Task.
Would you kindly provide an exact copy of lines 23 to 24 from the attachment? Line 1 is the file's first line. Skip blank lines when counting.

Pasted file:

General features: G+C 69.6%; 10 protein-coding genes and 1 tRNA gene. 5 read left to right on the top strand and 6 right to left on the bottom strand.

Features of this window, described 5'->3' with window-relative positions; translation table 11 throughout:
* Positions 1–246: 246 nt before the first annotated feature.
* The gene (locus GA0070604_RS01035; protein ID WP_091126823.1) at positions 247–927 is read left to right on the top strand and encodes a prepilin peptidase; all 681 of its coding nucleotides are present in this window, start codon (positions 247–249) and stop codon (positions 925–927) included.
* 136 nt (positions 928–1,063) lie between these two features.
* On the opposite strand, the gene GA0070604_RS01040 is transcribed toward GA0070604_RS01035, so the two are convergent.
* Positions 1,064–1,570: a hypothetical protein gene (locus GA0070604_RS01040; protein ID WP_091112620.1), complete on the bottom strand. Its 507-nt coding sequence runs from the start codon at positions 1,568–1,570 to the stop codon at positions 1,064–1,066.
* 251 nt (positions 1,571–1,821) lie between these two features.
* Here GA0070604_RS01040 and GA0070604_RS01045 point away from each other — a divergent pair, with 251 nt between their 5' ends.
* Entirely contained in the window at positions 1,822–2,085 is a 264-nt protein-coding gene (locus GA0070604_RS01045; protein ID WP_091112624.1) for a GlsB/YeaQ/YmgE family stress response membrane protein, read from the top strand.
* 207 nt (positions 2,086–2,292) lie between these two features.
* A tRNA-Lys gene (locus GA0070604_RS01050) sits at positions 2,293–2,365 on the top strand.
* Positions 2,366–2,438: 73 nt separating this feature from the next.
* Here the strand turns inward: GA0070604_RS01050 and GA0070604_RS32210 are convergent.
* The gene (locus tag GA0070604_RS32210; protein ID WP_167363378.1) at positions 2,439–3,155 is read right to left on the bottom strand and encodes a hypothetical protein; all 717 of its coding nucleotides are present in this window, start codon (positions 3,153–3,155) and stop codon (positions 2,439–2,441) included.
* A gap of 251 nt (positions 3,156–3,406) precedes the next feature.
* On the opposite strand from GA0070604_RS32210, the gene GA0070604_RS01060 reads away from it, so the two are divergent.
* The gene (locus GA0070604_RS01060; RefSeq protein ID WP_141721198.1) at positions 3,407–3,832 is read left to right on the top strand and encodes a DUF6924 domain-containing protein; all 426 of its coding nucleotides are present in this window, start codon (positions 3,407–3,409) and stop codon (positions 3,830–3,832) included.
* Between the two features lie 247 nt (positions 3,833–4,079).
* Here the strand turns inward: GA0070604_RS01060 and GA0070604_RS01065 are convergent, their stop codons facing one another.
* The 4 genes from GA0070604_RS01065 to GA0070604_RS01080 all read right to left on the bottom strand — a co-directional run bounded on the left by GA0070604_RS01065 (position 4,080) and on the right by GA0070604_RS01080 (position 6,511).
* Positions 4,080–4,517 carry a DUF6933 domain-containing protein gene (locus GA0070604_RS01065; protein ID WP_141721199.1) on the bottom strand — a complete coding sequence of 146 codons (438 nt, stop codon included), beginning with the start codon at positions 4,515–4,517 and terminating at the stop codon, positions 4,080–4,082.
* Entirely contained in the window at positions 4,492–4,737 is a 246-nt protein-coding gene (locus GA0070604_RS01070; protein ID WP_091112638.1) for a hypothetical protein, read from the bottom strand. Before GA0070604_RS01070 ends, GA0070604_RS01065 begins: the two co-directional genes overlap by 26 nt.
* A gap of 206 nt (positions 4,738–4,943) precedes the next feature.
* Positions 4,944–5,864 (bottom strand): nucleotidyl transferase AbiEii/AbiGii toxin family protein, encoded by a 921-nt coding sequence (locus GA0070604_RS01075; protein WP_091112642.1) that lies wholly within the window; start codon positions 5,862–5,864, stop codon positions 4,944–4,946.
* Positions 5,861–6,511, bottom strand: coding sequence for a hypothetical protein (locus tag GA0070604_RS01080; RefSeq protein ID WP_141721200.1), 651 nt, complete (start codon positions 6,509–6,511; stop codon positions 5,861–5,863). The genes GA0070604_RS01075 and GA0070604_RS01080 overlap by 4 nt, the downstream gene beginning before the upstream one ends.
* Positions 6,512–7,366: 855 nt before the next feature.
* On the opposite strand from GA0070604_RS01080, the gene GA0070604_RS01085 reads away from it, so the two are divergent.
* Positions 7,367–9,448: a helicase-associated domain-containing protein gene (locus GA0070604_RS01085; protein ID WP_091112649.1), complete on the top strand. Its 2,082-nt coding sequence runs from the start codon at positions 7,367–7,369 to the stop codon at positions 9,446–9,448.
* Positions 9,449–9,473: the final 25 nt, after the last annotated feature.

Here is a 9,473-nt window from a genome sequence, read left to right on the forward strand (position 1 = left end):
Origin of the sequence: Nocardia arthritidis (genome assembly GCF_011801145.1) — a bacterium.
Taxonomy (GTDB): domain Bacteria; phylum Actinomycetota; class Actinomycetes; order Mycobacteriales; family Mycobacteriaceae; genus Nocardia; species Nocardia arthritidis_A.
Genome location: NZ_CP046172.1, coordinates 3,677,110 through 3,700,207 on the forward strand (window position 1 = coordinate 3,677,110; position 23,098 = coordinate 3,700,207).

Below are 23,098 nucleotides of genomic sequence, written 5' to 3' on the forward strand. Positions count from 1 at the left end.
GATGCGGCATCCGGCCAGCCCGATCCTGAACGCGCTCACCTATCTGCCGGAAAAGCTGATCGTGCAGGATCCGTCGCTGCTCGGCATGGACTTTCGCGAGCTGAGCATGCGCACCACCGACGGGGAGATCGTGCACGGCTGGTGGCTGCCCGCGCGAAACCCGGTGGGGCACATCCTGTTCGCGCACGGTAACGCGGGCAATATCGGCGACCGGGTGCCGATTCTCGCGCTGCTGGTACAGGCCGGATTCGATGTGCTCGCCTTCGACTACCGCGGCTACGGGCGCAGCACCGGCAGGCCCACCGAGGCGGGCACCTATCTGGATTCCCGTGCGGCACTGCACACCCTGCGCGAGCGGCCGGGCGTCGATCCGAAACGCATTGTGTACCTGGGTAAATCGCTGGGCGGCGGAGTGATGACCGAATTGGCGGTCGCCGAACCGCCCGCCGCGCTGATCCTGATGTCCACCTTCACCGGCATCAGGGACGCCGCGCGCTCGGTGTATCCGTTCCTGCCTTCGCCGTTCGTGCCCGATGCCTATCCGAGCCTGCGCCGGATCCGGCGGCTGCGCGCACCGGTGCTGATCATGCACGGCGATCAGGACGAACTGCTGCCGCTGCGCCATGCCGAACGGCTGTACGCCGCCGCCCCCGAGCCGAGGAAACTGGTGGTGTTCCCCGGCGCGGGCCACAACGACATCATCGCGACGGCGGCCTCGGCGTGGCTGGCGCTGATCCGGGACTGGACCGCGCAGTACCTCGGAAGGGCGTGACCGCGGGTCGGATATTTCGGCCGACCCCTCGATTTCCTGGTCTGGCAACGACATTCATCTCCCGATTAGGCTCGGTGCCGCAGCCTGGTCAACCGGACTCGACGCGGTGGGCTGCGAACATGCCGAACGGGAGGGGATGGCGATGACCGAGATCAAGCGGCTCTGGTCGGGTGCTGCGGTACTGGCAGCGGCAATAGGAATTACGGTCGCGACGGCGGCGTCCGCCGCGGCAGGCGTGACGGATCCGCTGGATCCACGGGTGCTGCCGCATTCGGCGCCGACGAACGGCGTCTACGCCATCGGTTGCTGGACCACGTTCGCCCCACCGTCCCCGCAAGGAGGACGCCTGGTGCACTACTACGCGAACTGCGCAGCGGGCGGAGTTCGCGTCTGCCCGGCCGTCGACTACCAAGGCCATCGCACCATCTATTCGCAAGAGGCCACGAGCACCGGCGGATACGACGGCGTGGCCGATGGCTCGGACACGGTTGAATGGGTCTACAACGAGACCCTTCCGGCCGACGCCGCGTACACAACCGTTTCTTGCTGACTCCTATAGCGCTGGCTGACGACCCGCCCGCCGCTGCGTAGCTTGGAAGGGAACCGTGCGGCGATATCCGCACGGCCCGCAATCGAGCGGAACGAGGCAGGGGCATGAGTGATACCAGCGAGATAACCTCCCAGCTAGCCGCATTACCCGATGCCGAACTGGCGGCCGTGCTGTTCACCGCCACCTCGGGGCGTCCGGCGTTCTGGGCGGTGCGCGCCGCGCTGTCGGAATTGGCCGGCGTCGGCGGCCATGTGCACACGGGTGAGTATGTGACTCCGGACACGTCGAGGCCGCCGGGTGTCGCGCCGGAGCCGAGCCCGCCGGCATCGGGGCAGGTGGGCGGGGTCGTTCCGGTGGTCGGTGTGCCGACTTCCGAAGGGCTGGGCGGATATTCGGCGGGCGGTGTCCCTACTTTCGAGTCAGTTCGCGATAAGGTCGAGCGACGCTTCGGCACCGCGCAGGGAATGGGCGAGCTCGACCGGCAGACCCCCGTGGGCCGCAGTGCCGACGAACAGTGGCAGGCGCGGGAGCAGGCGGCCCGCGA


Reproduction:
* Entirely contained in the window at positions 4,492–4,737 is a 246-nt protein-coding gene (locus GA0070604_RS01070; protein ID WP_091112638.1) for a hypothetical protein, read from the bottom strand. Before GA0070604_RS01070 ends, GA0070604_RS01065 begins: the two co-directional genes overlap by 26 nt.
* A gap of 206 nt (positions 4,738–4,943) precedes the next feature.